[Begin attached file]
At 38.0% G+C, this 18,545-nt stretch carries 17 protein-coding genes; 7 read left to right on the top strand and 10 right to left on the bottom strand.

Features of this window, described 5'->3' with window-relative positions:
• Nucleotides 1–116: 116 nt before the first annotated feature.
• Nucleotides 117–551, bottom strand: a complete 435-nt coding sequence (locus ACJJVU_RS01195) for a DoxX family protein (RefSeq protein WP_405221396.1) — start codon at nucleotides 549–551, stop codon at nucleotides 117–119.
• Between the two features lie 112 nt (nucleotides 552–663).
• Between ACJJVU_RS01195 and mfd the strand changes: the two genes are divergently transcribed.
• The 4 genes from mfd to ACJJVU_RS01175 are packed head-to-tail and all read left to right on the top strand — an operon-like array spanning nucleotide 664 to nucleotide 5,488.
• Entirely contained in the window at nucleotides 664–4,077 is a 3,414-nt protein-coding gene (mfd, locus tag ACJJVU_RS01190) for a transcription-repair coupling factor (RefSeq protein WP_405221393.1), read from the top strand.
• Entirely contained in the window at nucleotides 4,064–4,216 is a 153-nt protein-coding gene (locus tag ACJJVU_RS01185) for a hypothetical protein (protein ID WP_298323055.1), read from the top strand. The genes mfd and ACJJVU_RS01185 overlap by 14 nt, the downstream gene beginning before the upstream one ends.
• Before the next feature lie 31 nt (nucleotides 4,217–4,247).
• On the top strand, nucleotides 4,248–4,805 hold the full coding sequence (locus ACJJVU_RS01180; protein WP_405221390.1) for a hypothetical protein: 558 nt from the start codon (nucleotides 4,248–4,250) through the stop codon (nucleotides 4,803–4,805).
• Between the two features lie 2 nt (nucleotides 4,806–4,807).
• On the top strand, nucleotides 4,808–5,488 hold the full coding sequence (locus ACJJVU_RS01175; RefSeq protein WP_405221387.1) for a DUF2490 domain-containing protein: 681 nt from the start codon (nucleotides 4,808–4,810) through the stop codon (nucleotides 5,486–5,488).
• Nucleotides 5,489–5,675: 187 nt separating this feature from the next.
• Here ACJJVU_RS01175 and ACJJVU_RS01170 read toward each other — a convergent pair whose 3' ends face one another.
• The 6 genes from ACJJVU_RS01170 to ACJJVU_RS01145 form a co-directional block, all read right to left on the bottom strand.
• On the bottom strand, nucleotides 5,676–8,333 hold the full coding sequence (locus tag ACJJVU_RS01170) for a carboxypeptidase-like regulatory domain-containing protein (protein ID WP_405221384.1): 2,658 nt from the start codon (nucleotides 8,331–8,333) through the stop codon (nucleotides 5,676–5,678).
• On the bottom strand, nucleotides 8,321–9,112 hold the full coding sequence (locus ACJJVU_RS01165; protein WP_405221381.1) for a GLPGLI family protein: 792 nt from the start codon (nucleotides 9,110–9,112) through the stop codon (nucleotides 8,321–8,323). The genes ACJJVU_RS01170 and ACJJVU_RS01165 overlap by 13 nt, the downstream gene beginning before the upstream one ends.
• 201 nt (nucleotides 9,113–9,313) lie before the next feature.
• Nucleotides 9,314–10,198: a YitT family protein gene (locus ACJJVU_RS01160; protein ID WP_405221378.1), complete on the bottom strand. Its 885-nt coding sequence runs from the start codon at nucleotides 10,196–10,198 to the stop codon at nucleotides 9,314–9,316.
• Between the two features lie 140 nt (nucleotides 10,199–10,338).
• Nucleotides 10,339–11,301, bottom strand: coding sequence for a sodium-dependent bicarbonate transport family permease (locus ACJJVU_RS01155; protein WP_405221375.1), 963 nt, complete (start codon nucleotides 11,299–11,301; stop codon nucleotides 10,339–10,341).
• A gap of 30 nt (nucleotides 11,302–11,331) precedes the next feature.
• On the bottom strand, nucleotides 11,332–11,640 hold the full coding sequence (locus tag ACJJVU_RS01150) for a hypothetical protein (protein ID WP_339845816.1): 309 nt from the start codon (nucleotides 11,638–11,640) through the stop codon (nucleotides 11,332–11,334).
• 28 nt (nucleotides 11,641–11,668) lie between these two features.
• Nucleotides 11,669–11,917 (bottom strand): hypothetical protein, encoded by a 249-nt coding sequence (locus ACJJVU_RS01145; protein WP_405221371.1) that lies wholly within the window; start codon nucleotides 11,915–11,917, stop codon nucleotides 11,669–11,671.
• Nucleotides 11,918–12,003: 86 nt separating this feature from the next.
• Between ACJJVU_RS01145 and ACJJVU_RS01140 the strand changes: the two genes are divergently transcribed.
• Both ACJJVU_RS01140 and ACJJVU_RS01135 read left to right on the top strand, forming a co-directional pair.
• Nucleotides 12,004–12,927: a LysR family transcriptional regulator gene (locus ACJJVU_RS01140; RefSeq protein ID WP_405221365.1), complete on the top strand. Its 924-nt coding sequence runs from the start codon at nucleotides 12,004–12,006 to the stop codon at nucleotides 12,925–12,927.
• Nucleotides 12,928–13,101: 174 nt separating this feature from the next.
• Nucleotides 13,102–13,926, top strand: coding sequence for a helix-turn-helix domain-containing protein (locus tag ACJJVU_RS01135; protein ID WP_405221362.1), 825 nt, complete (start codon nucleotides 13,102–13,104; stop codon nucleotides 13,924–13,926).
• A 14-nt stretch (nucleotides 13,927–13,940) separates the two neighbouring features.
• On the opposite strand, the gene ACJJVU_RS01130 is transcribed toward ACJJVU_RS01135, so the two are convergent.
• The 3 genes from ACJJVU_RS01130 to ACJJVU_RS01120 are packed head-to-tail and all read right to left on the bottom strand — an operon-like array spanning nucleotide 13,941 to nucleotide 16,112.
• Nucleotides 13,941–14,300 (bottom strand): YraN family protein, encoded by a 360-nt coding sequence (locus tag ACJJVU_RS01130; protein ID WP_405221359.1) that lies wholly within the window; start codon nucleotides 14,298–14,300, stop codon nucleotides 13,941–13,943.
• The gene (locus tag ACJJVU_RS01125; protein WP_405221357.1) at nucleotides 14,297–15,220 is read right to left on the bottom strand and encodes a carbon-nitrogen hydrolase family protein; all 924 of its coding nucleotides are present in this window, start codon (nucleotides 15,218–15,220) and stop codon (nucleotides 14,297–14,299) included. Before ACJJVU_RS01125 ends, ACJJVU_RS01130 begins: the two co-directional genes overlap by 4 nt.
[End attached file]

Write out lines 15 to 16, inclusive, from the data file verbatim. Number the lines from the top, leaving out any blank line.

• Here ACJJVU_RS01175 and ACJJVU_RS01170 read toward each other — a convergent pair whose 3' ends face one another.
• The 6 genes from ACJJVU_RS01170 to ACJJVU_RS01145 form a co-directional block, all read right to left on the bottom strand.